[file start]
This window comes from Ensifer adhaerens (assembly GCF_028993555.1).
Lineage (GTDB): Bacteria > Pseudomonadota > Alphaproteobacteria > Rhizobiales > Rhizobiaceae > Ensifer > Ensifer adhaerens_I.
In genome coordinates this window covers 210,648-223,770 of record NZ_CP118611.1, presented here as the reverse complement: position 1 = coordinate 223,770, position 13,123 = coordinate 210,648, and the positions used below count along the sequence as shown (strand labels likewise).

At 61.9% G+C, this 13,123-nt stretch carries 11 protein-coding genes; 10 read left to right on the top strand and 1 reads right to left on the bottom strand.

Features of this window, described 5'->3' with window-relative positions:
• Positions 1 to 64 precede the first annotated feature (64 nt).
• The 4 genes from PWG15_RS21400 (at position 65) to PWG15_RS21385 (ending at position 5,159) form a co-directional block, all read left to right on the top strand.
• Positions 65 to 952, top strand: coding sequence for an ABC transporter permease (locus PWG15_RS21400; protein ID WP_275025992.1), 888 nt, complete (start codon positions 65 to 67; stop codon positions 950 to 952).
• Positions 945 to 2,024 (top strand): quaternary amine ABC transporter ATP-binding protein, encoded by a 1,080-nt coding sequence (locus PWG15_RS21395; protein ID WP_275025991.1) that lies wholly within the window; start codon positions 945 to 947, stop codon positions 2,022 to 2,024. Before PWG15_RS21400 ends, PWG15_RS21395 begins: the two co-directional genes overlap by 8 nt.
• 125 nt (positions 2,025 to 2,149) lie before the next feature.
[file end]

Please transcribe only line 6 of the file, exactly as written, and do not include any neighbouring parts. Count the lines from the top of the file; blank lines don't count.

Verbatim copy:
• Positions 1 to 64 precede the first annotated feature (64 nt).